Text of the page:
AstraZeneca, FibroGen give China bragging rights to first-in-class anemia drug approval

red blood cells
China has become the first country to approve AstraZeneca and FibroGen's first-in-class anemia drug roxadustat. (Pixabay)

It is a rare event, if not a singular one in the biopharma world: A first-in-class drug developed by multinational pharma companies was filed first—and now approved first—in China, well before the U.S., EU or Japan.

Chinese regulators have greenlighted FibroGen and AstraZeneca’s roxadustat for chronic kidney disease patients on dialysis. It marks the first nod in a new drug class called hypoxia-inducible factor prolyl hydroxylase inhibitor (HIF-PHI).

A potential challenger to Amgen and Johnson & Johnson’s blockbuster Epogen/Procrit, the drug isn’t a small asset that can be easily overlooked. Leerink Analyst Geoffrey Porges projected sales of about $1 billion in China alone by 2025, as a completed phase 3 has put it on track to expand into the larger nondialysis-dependent population.

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The pair now expects to launch the drug in China in the second half of 2019, a slight delay as FibroGen’s Chinese manufacturing site was recently moved from Beijing to outside the city at the request of the government, a company spokesperson told FiercePharma. 

As for the U.S., the pair is wrapping up data readout for a regulatory submission in the first half of 2019. Through a separate agreement, Astellas is working with FibroGen in Japan, EU and other regions.

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Roxadustat sailed through its Chinese regulatory journey under VIP treatment from the National Medical Products Administration (NMPA, formerly known as China’s FDA). It was put under an expedited review pathway last December, allowing it a rolling submission process that promises a decision within six months upon receiving full application files.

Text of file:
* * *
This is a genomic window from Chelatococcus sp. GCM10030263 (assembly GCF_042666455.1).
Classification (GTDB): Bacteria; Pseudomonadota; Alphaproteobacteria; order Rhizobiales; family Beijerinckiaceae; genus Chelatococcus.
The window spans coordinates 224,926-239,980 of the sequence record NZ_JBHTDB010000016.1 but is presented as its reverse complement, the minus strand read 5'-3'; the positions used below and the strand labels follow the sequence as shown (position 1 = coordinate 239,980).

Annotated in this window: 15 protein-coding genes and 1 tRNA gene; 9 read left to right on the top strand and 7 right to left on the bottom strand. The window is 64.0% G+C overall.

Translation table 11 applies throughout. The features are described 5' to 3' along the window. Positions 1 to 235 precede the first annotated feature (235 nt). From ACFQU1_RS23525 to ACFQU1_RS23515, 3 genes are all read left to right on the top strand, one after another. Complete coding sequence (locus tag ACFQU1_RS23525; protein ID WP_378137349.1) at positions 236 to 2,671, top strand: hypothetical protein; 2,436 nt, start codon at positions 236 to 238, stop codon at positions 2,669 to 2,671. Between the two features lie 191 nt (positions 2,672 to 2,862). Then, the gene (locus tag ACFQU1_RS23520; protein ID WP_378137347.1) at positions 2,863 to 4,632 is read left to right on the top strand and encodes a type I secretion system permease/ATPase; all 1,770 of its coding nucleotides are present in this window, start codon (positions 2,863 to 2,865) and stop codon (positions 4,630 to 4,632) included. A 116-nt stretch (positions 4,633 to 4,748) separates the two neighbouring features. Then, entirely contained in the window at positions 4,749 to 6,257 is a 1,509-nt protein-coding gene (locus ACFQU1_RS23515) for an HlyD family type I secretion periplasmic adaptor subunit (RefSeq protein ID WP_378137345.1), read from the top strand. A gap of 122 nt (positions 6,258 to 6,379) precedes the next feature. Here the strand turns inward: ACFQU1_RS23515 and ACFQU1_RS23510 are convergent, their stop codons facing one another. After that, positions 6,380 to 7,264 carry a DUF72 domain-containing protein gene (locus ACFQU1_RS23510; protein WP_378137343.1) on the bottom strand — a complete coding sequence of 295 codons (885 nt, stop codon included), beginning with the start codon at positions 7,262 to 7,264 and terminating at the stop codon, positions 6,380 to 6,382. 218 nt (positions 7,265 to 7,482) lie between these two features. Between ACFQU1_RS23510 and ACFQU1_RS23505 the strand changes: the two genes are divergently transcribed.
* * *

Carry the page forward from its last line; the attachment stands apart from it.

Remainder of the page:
Positive China-specific phase 3 data formed the basis of the approval. In one study, of 256 dialysis-dependent CKD patients who received either roxadustat or Johnson & Johnson and Amgen’s Epogen/Procrit (sold in China by Kyowa Kirin) and completed the trial, roxadustat produced a numerically greater improvement in hemoglobin from baseline. The roxadustat group also showed a greater decline in bad cholesterol levels, another key indicator, because CKD-related anemia is often associated with cardiovascular disease.

In a separate phase 3 on 152 CKD patients not on dialysis, the drug achieved 1.9g/dL increase in hemoglobin, while a dummy drug saw a 0.4 g/dL decline. Approval for the larger indication will come after Chinese regulators complete inspections of trial sites, FibroGen said in a release Monday.

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FibroGen and AZ are collaborating on roxadustat in China and the U.S., among other territories. While FibroGen is responsible for manufacturing, clinical development and regulatory affairs, AZ will take care of commercialization. AZ is a rising commercial power in China, enjoying nearly a fifth of its revenue from the emerging market, a far larger proportion than its multinational pharma peers.

Before a full launch, Porges said he expects FibroGen and AZ will begin engaging in reimbursement talks at the national and provincial levels. There’s a large market waiting ahead. Citing a 2012 study in The Lancet and data from China National Renal Data System, FibroGen estimated 120 million CKD patients live in China, including about half a million on dialysis who may be suffering from anemia, a number that’s been increasing significantly.

For China alone, Porges now forecasts the drug will register minimal sales during 2019, turn profitable by 2021 and jump to blockbuster status by 2025.

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